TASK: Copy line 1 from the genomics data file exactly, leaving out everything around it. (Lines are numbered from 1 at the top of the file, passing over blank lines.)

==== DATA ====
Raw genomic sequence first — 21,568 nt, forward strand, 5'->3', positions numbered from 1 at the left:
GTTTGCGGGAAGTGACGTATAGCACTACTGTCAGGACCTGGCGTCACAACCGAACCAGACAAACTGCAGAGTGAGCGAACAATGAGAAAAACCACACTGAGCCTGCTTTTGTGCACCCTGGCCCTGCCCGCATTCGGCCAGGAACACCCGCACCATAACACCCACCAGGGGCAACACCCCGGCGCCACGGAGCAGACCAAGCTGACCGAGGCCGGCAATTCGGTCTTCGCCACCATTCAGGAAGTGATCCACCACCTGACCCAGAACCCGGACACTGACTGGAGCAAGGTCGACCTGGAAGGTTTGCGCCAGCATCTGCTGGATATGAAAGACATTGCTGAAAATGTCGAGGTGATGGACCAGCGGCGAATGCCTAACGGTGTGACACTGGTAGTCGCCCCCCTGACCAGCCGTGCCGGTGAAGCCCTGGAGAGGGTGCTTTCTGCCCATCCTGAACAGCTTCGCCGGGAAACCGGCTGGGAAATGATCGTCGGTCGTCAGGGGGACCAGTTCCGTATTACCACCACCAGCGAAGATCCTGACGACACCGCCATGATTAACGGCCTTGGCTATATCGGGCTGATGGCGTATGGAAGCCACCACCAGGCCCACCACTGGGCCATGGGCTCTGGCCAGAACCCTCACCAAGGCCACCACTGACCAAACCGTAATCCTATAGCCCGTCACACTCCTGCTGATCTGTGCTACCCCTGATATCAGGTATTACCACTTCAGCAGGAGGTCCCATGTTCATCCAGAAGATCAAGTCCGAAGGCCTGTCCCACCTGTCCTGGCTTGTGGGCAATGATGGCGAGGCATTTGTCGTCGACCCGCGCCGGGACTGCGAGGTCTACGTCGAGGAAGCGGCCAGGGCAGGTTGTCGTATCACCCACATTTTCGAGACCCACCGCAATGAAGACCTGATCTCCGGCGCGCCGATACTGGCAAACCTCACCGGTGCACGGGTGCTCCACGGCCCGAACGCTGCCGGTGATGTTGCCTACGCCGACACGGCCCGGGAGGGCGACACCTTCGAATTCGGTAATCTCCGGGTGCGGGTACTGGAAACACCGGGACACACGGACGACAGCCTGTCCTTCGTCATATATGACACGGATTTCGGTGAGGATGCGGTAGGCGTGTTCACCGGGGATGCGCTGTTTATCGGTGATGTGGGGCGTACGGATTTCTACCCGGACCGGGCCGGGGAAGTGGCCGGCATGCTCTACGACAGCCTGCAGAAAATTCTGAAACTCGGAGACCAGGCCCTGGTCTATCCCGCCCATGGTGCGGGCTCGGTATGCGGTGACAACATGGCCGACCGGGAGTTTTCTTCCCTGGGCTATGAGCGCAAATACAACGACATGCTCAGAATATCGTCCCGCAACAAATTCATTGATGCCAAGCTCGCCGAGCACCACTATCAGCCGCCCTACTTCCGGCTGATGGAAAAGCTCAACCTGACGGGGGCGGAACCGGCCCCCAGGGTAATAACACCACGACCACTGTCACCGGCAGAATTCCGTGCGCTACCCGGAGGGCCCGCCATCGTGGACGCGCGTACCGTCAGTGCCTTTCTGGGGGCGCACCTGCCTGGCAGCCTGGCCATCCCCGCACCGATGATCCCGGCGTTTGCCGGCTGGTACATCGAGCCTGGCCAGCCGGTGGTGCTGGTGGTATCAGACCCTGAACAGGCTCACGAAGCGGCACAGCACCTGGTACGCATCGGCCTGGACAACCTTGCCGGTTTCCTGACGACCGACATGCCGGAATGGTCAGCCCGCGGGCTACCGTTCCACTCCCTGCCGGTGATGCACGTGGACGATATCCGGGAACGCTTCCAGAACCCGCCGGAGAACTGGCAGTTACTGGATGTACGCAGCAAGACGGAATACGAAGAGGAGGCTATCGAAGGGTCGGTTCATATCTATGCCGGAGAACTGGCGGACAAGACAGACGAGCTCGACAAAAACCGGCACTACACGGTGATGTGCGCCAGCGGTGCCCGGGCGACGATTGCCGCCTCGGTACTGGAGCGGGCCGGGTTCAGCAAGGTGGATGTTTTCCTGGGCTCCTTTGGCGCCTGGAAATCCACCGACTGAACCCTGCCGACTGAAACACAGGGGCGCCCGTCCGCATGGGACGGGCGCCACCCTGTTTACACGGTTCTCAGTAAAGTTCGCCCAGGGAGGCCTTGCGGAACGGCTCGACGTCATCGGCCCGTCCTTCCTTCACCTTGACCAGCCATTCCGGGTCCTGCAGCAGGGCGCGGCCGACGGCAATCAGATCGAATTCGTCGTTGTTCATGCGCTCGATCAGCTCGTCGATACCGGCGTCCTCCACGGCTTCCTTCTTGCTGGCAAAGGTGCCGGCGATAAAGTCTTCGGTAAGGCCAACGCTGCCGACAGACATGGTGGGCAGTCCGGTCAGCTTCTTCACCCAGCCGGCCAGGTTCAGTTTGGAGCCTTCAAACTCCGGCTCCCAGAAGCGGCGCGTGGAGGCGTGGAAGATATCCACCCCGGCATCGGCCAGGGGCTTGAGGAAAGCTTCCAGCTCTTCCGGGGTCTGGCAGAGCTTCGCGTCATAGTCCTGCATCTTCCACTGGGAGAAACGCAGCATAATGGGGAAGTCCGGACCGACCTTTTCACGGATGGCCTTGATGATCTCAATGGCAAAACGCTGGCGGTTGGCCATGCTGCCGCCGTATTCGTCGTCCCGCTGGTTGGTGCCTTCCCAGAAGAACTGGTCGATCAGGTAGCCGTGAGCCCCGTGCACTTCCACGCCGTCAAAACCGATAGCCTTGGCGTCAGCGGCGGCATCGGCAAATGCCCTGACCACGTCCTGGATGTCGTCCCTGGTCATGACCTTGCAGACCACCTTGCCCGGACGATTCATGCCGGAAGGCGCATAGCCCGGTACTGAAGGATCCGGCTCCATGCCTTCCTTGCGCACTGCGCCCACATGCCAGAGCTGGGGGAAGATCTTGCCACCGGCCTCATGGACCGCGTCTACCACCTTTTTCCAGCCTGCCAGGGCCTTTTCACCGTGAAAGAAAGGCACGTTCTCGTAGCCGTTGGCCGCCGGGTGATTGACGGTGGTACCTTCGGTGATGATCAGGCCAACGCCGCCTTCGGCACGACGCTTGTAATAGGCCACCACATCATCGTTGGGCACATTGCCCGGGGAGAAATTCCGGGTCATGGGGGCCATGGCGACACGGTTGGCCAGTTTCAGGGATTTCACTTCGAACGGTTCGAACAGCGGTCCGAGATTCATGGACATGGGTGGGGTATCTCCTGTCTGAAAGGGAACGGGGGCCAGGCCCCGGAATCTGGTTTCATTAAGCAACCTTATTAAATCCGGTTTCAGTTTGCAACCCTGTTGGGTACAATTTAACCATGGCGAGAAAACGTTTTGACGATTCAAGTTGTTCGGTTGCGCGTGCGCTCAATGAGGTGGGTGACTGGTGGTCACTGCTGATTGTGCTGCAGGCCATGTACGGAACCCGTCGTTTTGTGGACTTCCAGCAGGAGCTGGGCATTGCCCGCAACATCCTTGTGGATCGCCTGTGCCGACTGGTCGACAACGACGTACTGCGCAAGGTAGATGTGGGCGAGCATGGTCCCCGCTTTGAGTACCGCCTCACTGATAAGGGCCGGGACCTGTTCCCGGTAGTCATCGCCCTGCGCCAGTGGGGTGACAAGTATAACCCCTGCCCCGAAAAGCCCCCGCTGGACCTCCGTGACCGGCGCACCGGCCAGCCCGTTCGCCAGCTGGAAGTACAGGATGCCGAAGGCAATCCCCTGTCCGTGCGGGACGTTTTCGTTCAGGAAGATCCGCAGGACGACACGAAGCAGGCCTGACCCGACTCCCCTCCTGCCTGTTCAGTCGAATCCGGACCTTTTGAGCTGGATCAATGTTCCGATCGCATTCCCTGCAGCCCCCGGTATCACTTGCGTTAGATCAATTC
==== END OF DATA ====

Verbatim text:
Raw genomic sequence first — 21,568 nt, forward strand, 5'->3', positions numbered from 1 at the left: